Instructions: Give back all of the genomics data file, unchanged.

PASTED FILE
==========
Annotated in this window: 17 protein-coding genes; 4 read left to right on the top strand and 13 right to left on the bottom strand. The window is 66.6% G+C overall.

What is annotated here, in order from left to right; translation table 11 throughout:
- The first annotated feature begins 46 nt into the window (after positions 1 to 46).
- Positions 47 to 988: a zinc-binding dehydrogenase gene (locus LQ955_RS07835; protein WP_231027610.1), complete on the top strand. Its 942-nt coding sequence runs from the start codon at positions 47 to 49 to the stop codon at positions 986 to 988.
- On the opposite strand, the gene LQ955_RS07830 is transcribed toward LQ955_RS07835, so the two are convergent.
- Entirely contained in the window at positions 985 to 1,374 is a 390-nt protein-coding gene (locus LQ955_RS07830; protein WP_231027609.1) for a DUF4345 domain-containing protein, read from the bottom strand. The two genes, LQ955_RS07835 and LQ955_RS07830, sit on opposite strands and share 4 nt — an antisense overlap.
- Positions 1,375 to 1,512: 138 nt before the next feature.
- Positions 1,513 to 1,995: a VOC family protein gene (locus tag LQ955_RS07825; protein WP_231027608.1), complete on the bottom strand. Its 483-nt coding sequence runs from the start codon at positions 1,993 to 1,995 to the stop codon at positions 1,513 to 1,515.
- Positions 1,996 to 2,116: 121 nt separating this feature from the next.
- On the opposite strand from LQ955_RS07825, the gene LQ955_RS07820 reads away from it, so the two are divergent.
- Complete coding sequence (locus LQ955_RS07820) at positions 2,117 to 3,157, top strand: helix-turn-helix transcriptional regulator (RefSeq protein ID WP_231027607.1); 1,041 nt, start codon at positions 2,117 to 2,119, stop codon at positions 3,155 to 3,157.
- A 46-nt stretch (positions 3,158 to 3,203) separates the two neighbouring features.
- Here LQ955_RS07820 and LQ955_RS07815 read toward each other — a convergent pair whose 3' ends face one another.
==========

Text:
Annotated in this window: 17 protein-coding genes; 4 read left to right on the top strand and 13 right to left on the bottom strand. The window is 66.6% G+C overall.

What is annotated here, in order from left to right; translation table 11 throughout:
- The first annotated feature begins 46 nt into the window (after positions 1 to 46).
- Positions 47 to 988: a zinc-binding dehydrogenase gene (locus LQ955_RS07835; protein WP_231027610.1), complete on the top strand. Its 942-nt coding sequence runs from the start codon at positions 47 to 49 to the stop codon at positions 986 to 988.
- On the opposite strand, the gene LQ955_RS07830 is transcribed toward LQ955_RS07835, so the two are convergent.
- Entirely contained in the window at positions 985 to 1,374 is a 390-nt protein-coding gene (locus LQ955_RS07830; protein WP_231027609.1) for a DUF4345 domain-containing protein, read from the bottom strand. The two genes, LQ955_RS07835 and LQ955_RS07830, sit on opposite strands and share 4 nt — an antisense overlap.
- Positions 1,375 to 1,512: 138 nt before the next feature.
- Positions 1,513 to 1,995: a VOC family protein gene (locus tag LQ955_RS07825; protein WP_231027608.1), complete on the bottom strand. Its 483-nt coding sequence runs from the start codon at positions 1,993 to 1,995 to the stop codon at positions 1,513 to 1,515.
- Positions 1,996 to 2,116: 121 nt separating this feature from the next.
- On the opposite strand from LQ955_RS07825, the gene LQ955_RS07820 reads away from it, so the two are divergent.
- Complete coding sequence (locus LQ955_RS07820) at positions 2,117 to 3,157, top strand: helix-turn-helix transcriptional regulator (RefSeq protein ID WP_231027607.1); 1,041 nt, start codon at positions 2,117 to 2,119, stop codon at positions 3,155 to 3,157.
- A 46-nt stretch (positions 3,158 to 3,203) separates the two neighbouring features.
- Here LQ955_RS07820 and LQ955_RS07815 read toward each other — a convergent pair whose 3' ends face one another.